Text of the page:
Advanced Computing in the Age of AI | Saturday, December 3, 2022

Britain’s Roads to See Driverless Cars This Year 

<img style="float: left;" src="http://upload.wikimedia.org/wikipedia/commons/0/0f/Sheriff_Highway_-_geograph.org.uk_-_1305325.jpg" alt="" width="95" height="71" border="0" />For the very first time, Britain is allowing self-driving cars to be tested on their public roads. The testing that will begin this year marks a significant breakthrough, as this will be the first driverless foray off of private land.

For the very first time, Britain is allowing self-driving cars to be tested on their public roads.  The testing that will begin this year marks a significant breakthrough, as this will be the first driverless foray off of private land. 

These cars are guided by cameras and sensors that allow it to know what’s around it.  However, in case there is an emergency, there is a human “driver” on board that can take over and manually control the vehicle.  The cars also have special lasers and cameras that can memorize trips that the driver often takes.  For instance, a drive to work, school, or the supermarket could be memorized by the car and then used later on.

Although public roads with other drivers come with the possibility of real danger, the team from Oxford University responsible for these tests has selected seldom-used roads in rural and suburban areas to cut down on the possibility that any bugs will affect other motorists.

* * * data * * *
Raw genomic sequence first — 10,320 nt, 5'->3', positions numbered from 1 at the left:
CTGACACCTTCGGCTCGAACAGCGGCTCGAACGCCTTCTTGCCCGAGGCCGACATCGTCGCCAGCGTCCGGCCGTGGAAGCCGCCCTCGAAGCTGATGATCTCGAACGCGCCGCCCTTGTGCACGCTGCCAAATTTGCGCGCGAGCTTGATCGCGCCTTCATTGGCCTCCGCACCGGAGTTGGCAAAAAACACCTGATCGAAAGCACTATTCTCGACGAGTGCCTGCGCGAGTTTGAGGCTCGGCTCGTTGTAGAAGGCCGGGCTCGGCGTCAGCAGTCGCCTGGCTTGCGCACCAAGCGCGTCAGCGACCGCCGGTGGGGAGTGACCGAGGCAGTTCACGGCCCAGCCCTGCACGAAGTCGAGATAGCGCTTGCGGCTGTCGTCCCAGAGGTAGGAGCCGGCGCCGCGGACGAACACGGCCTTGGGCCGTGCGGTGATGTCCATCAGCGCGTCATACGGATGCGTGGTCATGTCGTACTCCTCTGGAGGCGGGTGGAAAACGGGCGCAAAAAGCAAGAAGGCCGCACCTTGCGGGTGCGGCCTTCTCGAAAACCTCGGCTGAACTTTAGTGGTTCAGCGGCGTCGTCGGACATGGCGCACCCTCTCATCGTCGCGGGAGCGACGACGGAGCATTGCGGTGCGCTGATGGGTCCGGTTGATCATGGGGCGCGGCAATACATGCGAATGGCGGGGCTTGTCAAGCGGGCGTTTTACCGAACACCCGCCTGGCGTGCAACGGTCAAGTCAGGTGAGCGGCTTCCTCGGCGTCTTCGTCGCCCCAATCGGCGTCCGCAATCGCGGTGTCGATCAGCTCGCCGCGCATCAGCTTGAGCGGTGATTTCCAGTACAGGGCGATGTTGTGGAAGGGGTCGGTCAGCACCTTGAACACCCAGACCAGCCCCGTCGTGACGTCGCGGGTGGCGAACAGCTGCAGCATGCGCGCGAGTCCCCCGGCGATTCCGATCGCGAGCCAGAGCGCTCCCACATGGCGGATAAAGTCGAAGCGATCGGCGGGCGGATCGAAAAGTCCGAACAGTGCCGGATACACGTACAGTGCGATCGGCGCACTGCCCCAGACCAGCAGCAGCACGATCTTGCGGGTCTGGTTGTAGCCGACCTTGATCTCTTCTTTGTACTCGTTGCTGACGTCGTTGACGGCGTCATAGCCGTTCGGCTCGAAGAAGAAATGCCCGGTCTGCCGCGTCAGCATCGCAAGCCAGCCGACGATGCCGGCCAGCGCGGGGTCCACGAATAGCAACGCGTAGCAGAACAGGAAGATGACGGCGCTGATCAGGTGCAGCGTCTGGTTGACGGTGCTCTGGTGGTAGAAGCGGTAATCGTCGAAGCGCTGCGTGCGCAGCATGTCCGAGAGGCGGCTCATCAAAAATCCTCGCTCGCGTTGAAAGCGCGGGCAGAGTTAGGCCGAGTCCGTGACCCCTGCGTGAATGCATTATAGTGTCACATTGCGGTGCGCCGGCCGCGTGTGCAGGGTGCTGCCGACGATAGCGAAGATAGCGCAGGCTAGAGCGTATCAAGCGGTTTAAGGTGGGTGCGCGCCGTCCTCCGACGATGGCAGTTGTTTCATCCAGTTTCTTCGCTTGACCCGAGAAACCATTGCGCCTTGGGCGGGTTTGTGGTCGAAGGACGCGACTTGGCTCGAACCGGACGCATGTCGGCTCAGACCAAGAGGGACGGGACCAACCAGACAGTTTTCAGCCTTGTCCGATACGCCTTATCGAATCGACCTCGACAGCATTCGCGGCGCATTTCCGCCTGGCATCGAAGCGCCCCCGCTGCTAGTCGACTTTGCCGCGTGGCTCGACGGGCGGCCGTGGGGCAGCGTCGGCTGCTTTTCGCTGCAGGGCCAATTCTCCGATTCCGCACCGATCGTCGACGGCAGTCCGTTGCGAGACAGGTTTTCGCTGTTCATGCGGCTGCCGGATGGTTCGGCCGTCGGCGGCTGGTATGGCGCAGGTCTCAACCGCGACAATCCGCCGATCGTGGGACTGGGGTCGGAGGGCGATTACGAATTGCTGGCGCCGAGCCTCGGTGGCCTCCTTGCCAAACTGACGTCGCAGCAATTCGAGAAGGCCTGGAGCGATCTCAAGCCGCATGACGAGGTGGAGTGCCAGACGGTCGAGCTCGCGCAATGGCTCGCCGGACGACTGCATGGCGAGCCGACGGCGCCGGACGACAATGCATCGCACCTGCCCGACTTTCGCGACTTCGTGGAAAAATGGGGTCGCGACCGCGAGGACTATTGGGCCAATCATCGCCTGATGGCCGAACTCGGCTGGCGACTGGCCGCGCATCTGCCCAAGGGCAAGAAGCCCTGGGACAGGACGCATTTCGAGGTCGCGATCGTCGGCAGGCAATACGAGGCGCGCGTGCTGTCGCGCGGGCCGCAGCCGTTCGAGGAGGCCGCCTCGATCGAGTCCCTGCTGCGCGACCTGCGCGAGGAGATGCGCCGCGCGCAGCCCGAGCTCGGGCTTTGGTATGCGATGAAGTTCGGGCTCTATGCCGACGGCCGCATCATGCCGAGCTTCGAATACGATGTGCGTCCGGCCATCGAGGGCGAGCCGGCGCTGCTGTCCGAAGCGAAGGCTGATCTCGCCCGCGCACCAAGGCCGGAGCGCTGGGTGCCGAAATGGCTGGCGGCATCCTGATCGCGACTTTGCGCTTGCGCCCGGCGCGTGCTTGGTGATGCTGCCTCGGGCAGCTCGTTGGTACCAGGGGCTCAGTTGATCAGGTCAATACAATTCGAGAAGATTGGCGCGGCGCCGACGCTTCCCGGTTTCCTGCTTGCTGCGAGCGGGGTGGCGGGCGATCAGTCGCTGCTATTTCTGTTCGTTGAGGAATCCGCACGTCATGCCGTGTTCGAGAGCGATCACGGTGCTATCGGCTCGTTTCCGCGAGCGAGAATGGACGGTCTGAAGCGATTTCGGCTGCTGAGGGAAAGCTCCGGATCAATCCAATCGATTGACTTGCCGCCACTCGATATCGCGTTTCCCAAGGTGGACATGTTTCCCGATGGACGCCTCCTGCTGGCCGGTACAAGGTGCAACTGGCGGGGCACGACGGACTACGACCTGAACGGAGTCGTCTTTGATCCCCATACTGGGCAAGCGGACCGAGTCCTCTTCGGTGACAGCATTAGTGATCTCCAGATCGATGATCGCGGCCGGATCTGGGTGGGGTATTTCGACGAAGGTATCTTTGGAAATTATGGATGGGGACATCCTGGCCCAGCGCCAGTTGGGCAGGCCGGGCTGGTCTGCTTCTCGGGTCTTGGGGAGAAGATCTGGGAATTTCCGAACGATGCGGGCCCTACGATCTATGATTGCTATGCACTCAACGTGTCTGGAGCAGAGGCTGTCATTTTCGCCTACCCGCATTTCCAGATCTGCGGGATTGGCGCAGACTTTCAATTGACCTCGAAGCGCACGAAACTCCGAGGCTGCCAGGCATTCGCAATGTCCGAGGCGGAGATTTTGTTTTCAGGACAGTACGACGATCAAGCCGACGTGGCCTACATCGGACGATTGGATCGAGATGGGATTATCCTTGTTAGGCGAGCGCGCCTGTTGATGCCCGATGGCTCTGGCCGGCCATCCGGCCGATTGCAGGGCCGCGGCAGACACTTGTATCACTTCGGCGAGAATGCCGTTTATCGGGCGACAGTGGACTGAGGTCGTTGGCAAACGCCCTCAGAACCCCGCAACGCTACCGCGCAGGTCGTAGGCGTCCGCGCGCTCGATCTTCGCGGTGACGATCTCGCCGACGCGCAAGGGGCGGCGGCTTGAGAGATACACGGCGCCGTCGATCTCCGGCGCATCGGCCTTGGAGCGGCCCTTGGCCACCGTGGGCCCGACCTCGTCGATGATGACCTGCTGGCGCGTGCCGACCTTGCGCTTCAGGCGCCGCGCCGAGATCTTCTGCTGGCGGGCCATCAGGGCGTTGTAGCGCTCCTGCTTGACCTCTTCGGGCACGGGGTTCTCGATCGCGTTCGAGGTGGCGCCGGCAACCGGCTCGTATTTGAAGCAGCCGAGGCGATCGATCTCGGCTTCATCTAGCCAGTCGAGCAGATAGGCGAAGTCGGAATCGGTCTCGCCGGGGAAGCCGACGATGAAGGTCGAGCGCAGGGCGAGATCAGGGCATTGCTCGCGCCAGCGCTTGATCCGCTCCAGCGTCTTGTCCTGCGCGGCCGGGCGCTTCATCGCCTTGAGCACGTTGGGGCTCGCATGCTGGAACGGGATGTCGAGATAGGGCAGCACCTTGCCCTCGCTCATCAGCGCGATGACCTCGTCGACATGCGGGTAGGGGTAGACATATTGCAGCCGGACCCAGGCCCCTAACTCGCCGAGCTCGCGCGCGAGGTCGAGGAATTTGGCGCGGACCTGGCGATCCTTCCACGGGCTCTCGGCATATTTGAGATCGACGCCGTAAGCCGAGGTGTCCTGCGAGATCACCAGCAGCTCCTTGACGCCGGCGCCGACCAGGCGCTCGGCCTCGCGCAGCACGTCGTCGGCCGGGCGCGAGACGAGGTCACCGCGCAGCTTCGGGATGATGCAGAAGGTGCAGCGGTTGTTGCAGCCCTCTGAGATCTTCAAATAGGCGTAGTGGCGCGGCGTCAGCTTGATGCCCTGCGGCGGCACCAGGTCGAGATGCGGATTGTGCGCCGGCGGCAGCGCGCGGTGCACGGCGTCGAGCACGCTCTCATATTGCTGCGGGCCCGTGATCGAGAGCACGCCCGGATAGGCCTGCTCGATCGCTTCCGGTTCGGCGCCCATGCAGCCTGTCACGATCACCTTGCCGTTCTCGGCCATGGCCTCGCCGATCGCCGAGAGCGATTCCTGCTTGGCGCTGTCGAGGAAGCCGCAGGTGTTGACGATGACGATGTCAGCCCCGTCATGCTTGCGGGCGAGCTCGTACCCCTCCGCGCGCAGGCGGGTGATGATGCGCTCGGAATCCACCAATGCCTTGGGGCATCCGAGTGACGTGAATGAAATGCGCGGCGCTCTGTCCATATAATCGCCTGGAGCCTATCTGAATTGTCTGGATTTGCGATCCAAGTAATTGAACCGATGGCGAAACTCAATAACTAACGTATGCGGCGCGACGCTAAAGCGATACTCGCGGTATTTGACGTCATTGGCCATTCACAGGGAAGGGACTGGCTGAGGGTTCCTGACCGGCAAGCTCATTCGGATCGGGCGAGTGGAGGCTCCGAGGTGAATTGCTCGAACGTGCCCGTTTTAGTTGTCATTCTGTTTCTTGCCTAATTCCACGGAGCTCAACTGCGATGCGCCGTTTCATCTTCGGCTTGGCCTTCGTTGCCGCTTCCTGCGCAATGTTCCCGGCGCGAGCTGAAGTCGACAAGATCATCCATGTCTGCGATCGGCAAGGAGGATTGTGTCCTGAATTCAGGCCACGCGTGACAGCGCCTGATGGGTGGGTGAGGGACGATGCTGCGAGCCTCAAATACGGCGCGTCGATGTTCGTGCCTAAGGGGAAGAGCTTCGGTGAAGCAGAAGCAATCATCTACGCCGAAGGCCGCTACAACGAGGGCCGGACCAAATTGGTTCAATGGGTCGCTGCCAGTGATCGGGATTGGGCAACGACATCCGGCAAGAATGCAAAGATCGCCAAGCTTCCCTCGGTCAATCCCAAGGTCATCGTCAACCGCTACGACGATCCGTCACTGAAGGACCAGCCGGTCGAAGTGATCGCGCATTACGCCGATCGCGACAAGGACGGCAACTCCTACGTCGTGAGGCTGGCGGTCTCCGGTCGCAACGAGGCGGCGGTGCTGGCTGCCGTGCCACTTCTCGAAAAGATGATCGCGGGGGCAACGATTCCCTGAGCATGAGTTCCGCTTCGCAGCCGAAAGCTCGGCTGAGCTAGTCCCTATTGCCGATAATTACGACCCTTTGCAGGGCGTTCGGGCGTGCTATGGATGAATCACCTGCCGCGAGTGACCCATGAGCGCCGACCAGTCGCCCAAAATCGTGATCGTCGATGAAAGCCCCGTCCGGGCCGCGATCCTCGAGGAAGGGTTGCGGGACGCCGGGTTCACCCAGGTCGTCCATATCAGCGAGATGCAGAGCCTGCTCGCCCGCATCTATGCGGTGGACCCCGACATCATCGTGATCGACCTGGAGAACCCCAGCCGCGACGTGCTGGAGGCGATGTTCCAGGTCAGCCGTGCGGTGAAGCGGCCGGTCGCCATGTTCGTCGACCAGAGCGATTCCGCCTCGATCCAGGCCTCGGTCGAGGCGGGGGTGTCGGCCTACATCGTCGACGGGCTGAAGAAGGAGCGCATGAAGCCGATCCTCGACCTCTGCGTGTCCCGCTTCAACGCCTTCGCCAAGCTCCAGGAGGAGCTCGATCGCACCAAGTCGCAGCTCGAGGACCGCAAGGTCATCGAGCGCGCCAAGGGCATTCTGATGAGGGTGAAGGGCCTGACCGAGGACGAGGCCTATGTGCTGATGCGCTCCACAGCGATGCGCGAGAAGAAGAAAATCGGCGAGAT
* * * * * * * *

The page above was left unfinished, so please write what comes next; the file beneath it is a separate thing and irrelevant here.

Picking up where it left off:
In May, Digital Manufacturing Report touched on how driverless cars will help to reduce both accidents and congestion on the roads.  Now, the UK Department for Transport released details on their $42 billion plan that aims to accomplish just that.

According to the report, the self-driving cars will cut down on road risks by “using knowledge of the environment in which they are driving,” and by “maintain[ing] a safe distance from the vehicle in front at a set speed and without deviating from their lane – all without the driver’s input.” 

Paul Watters, Head of the “roads policy” at the UKs AA, said “In the past our members have expressed concern about fully autonomous cars, preferring human interaction. The notion of reading the newspapers and drinking a cup of coffee is a bit far-fetched. It’s early days and driverless cars won’t be mainstream for a long time. But we have a variety of in-car technologies already, including guided parking and adaptive cruise control, so fully driverless cars will be the culmination of a gradual evolution, not an overnight revolution.”

The tests will begin this year but you’re still going to have to wait a few years before you can purchase one of these autonomous cars.  But according to Google, self-driving vehicles will be commercially available within the next ten years. 

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